The Experience Of Anxiety In The College Students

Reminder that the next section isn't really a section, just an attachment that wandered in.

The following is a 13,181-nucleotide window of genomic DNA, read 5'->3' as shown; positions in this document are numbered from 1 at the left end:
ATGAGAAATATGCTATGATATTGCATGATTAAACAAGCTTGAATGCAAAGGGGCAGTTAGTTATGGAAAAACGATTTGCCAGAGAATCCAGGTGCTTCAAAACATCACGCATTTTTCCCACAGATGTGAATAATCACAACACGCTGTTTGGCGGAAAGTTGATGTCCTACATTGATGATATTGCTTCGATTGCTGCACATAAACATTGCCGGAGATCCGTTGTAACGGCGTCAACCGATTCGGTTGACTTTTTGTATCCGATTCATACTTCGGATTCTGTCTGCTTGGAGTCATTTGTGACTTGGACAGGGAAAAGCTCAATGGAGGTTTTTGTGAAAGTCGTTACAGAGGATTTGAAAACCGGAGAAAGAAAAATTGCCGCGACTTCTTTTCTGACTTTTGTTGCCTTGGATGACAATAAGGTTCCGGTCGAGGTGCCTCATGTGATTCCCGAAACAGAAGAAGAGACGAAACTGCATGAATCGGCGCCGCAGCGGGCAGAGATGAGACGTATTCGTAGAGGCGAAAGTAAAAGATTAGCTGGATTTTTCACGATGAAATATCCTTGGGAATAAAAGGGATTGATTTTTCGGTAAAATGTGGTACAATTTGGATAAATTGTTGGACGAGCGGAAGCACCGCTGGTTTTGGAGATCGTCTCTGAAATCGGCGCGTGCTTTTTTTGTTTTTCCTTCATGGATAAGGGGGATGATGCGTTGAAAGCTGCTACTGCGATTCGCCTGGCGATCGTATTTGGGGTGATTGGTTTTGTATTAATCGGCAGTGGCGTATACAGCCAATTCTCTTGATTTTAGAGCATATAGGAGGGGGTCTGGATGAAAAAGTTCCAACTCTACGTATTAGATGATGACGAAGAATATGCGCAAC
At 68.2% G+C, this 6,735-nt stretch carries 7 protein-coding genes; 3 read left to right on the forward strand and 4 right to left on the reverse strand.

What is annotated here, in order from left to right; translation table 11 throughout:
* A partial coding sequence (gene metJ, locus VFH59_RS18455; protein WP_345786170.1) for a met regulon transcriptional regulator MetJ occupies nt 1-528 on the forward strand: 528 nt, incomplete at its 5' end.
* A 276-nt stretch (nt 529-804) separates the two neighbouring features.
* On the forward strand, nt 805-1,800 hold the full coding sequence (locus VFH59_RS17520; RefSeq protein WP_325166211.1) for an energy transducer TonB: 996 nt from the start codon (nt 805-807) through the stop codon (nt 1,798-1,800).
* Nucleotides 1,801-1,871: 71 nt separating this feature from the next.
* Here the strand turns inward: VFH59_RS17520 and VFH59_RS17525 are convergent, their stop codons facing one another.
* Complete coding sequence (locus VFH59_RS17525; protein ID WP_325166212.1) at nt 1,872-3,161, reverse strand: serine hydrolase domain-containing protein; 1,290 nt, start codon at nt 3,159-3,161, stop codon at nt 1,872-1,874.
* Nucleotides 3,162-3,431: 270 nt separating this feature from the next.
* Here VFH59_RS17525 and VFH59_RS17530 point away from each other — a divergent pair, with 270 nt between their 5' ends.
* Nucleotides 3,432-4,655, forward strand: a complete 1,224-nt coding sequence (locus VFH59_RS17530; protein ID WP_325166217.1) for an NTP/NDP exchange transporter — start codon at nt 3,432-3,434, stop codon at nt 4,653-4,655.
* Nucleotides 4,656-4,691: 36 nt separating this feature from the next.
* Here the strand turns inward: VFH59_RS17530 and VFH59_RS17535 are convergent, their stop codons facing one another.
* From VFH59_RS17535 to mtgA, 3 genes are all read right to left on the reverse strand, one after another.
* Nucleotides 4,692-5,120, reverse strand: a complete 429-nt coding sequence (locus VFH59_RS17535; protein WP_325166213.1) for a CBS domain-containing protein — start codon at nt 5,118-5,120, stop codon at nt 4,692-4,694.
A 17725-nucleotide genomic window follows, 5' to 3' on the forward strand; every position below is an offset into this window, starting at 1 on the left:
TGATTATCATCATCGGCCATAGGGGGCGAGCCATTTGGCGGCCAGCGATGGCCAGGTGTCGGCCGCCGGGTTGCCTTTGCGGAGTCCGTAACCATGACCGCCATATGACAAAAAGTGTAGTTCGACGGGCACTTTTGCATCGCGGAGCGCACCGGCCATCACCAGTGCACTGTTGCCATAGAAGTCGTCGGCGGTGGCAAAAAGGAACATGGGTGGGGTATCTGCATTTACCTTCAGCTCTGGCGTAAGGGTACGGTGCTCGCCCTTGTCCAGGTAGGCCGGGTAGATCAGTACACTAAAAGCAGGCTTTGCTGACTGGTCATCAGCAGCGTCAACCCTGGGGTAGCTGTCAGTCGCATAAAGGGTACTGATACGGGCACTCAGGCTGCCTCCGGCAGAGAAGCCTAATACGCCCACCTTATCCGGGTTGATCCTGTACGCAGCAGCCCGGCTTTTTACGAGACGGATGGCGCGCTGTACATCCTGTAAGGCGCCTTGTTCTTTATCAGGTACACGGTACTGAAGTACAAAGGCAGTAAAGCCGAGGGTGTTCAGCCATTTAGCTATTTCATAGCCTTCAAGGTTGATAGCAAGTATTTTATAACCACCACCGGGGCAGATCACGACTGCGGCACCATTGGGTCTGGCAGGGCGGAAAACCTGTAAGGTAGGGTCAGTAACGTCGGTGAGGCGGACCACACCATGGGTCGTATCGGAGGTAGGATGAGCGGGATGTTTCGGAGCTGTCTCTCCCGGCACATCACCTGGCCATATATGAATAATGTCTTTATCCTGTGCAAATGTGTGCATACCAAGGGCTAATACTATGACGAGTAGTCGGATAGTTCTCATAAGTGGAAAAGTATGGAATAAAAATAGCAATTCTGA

The topic of anxiety is very prevalent in current day society. The APA (American Psychiatric association) ran a survey on 1,000 U.S adults about their levels of anxiety and the root cauase of it with 18 percent of Americans being affected and almost 40 percent feeling more anxious than they were just a year before. (Stewart, 2008). A concern relevant is that 19% of directors report the psychiatric services available on campus to be lacking the quality and/ or quantity required for enough usage. With almost 20% of those college students in need of more adequate resources it is no wonder why the percentage of anxiety within these students is so high. College students have a high rate of contributing factors that either lead or heighten anxiety. The highest increase in anxiety occurs during the initial transition into college, suggesting the first year of college is the highest risk for the onset or the heightening of one’s anxiety. Due to all the stress, cramming and being busy all the time, college students are at disadvantage with 41.6 percent of students being affected, 24.5 percent of students taking medication for it and 63 percent feeling more anxious than the year before. (https://www.apa.org/monitor/2013/06/college-students). A poor diet with high levels of saturated fats, refined carbohydrates and processed food products are all linked to poor mental health (Yurtoğlu, 2018). Many students struggle to maintain healthy eating habits due to the constant hurry they are in, whether it’s getting to class/work on time, cramming in any homework, projects and essays alongside any other obligations they have going on. Due to all this rushing and focus on school, students tend to ignore their eating habits and what the body needs causing lack of nutrition. If your body isn’t getting the daily nutrients it needs to function completely than you are not at your true potential.